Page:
The fifth quality of agape love, selflessness, is very easy to understand. But before we get started, I don't want you to get selflessness and humility confused; they are two very different things. Humility is being authentic without pretense or arrogance. Selflessness is meeting the needs of others. It means you will serve others before serving yourself. It means meeting the needs of others even if it means doing so at the expense of fulfilling your own. Selflessness does require humility, but it isn't humility. You need to be humble in order to even be able to serve others first, but they are still two different things.
The basic concept of selflessness is to use your resources for the good of others. It's using your time, your money, your talents, and your spiritual gifts for the good of others. It's the epitome of extending, denying, and sacrificing yourself for others.
Now maybe this doesn't exactly sound very appealing. And I'll be up front with you: it isn't. It's not fun. It hurts. It takes a lot- if not everything- out of you. No one is naturally giddy when God calls them to sell all their possessions and give that money to the poor. It's really hard for missionaries to say goodbye to beloved friends, family, and their comfort zones and go live in a dirty, impoverished, disease-stricken foreign country. It's not easy for us to open our wallets to a person in need, especially when we, in our pride, believe they don't deserve the money (as if we ourselves deserve it). And it's even more impossible to get someone to committing their time to something. We'd rather spend our time making money or chilling out on the couch in front of a screen than to volunteer or do community work.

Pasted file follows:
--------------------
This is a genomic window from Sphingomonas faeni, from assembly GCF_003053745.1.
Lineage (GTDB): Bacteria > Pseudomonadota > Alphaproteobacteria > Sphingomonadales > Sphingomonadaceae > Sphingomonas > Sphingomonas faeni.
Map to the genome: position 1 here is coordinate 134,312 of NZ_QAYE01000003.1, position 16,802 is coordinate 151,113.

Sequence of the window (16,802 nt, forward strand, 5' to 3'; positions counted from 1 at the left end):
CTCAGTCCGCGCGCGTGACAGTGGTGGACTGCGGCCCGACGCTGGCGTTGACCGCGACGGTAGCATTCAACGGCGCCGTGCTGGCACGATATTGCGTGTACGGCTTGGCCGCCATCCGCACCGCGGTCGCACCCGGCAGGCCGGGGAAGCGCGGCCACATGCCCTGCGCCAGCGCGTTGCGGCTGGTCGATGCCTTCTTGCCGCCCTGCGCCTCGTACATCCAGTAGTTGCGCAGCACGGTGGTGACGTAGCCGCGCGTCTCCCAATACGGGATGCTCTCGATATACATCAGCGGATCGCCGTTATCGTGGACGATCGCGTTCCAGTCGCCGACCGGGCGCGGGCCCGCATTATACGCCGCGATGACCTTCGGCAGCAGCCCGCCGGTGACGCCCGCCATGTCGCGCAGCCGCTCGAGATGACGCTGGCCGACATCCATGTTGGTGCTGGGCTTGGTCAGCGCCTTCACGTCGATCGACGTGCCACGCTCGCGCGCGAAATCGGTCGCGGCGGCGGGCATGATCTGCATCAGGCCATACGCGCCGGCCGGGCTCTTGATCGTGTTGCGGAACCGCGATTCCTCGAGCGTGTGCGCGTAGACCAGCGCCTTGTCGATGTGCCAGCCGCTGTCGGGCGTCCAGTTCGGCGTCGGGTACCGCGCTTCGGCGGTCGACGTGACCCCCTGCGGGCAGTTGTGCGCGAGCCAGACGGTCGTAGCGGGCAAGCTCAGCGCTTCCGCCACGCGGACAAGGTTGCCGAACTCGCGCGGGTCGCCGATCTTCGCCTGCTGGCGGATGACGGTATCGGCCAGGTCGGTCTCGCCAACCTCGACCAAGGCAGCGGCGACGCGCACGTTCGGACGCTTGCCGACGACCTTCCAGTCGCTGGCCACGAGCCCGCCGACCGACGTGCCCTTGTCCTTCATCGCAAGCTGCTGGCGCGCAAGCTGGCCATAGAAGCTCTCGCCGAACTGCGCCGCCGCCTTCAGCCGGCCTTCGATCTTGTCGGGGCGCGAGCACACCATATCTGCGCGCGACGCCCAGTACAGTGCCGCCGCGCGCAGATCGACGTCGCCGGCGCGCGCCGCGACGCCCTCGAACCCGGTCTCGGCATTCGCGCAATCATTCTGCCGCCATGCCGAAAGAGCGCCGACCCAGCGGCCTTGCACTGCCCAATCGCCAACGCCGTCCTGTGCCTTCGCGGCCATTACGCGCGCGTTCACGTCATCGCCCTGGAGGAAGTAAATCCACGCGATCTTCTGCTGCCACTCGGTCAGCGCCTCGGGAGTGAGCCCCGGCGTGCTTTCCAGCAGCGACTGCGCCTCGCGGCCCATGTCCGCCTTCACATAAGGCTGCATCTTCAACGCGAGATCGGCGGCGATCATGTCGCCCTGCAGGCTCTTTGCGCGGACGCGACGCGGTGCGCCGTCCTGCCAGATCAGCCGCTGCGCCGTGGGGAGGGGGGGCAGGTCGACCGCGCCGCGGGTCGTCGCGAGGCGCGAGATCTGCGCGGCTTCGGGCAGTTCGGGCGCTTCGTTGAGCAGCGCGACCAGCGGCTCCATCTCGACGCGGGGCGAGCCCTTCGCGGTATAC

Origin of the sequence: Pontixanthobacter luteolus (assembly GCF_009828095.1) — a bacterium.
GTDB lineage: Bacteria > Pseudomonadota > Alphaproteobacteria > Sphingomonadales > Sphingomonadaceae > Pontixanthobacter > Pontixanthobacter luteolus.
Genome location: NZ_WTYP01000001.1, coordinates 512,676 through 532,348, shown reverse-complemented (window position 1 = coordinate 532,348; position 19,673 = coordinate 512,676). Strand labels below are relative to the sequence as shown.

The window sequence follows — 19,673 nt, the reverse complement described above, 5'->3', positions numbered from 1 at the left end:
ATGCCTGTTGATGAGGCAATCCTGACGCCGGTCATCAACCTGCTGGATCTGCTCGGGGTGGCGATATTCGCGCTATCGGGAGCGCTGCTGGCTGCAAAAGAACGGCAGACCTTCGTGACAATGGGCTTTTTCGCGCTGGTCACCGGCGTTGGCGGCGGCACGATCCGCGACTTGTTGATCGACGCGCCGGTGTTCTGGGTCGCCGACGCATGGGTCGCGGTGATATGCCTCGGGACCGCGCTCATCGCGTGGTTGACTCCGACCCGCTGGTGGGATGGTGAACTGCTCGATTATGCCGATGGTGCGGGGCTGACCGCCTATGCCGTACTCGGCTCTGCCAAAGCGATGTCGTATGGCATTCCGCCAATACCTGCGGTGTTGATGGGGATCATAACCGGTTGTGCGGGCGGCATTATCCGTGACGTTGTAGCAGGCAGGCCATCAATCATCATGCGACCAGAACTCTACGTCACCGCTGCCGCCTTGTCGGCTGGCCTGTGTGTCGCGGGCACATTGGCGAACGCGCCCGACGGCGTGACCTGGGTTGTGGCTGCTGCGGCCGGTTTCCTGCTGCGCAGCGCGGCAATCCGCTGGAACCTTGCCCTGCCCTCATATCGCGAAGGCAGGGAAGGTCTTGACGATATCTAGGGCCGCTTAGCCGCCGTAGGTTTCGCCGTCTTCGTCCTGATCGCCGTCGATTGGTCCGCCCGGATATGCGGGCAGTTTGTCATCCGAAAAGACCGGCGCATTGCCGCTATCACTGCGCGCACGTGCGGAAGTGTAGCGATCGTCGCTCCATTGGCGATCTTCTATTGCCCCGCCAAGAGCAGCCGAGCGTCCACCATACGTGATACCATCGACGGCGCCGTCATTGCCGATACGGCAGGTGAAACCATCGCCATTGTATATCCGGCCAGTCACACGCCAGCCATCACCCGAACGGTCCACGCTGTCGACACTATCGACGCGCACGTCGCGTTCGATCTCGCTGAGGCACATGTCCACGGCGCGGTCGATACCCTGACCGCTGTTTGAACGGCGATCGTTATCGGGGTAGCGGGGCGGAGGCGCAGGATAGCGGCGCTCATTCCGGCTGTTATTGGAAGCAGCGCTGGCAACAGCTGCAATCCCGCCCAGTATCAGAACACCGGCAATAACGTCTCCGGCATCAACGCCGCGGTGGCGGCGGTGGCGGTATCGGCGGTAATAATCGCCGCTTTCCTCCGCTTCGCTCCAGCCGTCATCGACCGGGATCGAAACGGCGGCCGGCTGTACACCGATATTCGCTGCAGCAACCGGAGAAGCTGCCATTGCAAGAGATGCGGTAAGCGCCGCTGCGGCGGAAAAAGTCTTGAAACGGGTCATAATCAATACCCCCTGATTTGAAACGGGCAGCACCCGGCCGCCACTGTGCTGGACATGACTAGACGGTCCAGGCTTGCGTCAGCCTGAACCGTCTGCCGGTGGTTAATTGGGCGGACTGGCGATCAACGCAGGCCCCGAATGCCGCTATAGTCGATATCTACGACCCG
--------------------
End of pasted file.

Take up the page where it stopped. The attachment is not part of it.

I'm not saying any of this judgmentally. I'm calling it like it is. I'm the same way. I'm a high school senior who has college and gas to pay for, and I'm saving up to hopefully be able to provide for a family of my own one day. I admit it takes some grease for my hands to willingly give money away to charities and ministries I don't know much about. I'm comfortable giving my money to my church and to World Vision (particularly the 30 Hour Famine), but it isn't easy for me to give money to other ministries. I tell myself that I like to know what my money is being used for. But I'm really just hiding behind greed. When I am not trusting God with my money and not giving it away, I'm really just telling God that I don't trust Him to provide for me.
And it's also hard for me to commit my time. I have classes and a job, and usually that's all I want to commit to. I don't like to overstretch myself. But in reality, I have plenty of free time to use to help others. I would rather spend my time at home watching TV or playing video games or hanging with friends than to use my time doing something with eternal value for Christ. I'm guilty of this just like I'm sure you are.